The SCMP had another go at analyzing Oasis Hong Kong Airlines on Sunday, but I think they're still missing the point by asking "can an airline be both budget and long-haul?"
As I have said before Oasis really have very little in common with budget airlines such as Southwest, Easyjet and Ryanair - the world's least favourite airline. They haven't taken out the toilets or reduced legroom to cram in more seats, they do have seatback TVs (even if the films are a bit old), and they do serve complimentary food. They also offer business class (which no other budget airline offers, as far as I know).
Also, if you were planning a budget airline, I don't think you would start out by operating on one of the most competitive routes in the world (BA, Cathay, Virgin, Qantas & Air New Zealand curently fly direct between Hong Kong and London, with a host of other airlines offering indirect services). Nor would you fly from a high-cost airport such as Chek Lap Kok. That's certainly not how Ryanair or Easyjet started out.
So I'm sticking with my theory that Oasis is not a budget airline, and that the description of it as the "budget airline with frills" is about as helpful as describing a car as a bicycle with four wheels and seats and a roof and an engine.
Yet the Commercial Director of the company, Kenneth Chad, is quoted in the article as saying that Oasis are "Easyjet meets Emirates". This is a bit puzzling, as if someone was starting a new supermarket and said that it was "Fortnum & Mason meets Aldi". I'm sorry, but you really can't have it both ways. Mr Chad thinks that the key to this puzzle is high utilization, and that long-haul gives higher utilization. This may be true in the sense of the number of flying hours you can get from a plane, but what really matters is how much revenue you can generate per day. Anyway, I am sure that the same thought must have occurred to every other airline, and you have to wonder how Oasis could get significantly better utilization from their fleet than say Virgin or Cathay. With great difficulty, I suspect.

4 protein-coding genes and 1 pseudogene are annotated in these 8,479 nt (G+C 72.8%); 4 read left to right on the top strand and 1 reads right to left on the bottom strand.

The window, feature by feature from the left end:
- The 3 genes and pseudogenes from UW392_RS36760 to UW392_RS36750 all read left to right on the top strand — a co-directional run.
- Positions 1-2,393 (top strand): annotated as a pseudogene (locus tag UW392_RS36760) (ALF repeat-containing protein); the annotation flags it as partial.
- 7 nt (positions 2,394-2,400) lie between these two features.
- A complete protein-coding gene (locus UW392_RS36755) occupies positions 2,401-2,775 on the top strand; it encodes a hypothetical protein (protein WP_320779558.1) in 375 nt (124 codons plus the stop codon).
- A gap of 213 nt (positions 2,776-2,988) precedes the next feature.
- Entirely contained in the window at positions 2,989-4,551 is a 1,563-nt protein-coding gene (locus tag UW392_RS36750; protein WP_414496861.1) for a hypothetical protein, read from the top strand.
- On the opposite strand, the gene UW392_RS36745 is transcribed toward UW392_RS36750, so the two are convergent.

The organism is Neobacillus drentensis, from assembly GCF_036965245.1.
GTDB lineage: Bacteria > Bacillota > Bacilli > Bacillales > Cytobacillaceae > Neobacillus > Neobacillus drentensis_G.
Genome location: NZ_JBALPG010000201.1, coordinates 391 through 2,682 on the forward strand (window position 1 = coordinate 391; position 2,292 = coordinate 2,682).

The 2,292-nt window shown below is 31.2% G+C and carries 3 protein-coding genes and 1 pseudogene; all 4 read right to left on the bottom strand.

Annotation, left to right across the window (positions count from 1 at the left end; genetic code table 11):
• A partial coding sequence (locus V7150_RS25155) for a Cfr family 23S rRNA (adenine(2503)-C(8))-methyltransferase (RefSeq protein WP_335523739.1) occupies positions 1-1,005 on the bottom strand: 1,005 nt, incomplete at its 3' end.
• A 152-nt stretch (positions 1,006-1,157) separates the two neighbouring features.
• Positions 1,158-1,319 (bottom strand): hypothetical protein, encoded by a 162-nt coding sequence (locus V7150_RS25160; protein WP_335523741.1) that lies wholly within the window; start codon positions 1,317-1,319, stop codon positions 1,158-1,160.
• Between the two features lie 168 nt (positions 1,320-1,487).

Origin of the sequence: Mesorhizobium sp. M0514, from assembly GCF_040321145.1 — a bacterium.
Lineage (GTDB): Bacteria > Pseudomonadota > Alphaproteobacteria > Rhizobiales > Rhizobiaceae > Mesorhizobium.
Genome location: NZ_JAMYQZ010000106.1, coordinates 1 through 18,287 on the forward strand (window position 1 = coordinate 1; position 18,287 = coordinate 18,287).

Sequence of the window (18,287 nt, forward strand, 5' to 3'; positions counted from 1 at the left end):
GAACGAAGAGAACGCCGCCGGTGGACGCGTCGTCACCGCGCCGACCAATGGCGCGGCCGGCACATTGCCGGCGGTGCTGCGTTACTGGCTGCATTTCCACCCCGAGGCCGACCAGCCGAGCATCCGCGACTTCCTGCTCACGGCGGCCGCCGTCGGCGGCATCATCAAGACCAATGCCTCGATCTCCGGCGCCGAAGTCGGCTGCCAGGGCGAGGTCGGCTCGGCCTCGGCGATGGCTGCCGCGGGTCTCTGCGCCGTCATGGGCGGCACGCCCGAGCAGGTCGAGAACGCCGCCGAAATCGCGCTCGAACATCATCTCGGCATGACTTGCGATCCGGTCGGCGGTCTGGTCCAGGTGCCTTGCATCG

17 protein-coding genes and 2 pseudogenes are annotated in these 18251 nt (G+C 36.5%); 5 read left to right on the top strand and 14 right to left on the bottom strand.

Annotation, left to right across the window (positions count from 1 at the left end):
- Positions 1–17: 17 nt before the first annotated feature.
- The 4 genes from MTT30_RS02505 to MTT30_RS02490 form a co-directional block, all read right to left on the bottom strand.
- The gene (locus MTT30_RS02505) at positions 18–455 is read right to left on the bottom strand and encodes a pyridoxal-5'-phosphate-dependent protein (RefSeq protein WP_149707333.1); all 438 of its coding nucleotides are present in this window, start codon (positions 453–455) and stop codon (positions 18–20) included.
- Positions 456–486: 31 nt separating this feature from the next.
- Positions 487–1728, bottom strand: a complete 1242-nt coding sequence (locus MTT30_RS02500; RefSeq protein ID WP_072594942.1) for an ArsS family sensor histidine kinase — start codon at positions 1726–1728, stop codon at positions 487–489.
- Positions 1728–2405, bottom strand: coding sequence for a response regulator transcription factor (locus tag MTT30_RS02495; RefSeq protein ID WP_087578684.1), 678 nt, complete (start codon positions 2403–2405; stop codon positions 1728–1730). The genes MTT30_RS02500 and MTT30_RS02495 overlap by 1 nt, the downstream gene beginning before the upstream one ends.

However, Mr Chad rightly points out that Oasis have to get established first. He says that they can then start to worry about utilization later, but I think there is another way of looking at.
As things stand, Oasis are simply operating the planes they purchased from Singapore Airlines in the same configuration as when they bought them (and trying to offer competitive prices). It suits them to be known as the "budget airline with frills", but I think they must know that this doesn't really make any sense and that they will have to re-think their business model before too long. Rather than trying to offer the cheapest economy seats, perhaps they could offer a lower-priced 'premium economy' service. Or switch to all-business service similar to MAXjet or Eos. Or even, who knows, become a real long-haul budget airline - but I think they'd have to be fairly desperate to try that.
Meanwhile, the official Russian explanation for the problems Oasis had last week (Russia delays flight of Hong Kong Boeing for security reasons) is that:
the application for a flight over the Russian territory submitted by the airline “did not conform to the established form.” Moreover, it was submitted behind schedule, specifically less than “12 hours before the flight”.
However, it seems that Oasis will continue to avoid Russia for the time being. In spite of the initial statement that this would not add anything to the flight time, they have now conceded that it will add an extra hour to the journey.
More on Oasis:
One day late (26/10/06)
Weeks rather than years (24/10/06)
What's the story? (03/10/2006)
Up in the Sky (07/09/06)
Missing the point (as usual) (07/07/06)
Cheaper flights (06/07/06)
Even more options (05/07/06)
In the holiday mood (13/04/06)
I hate Heathrow (02/02/06)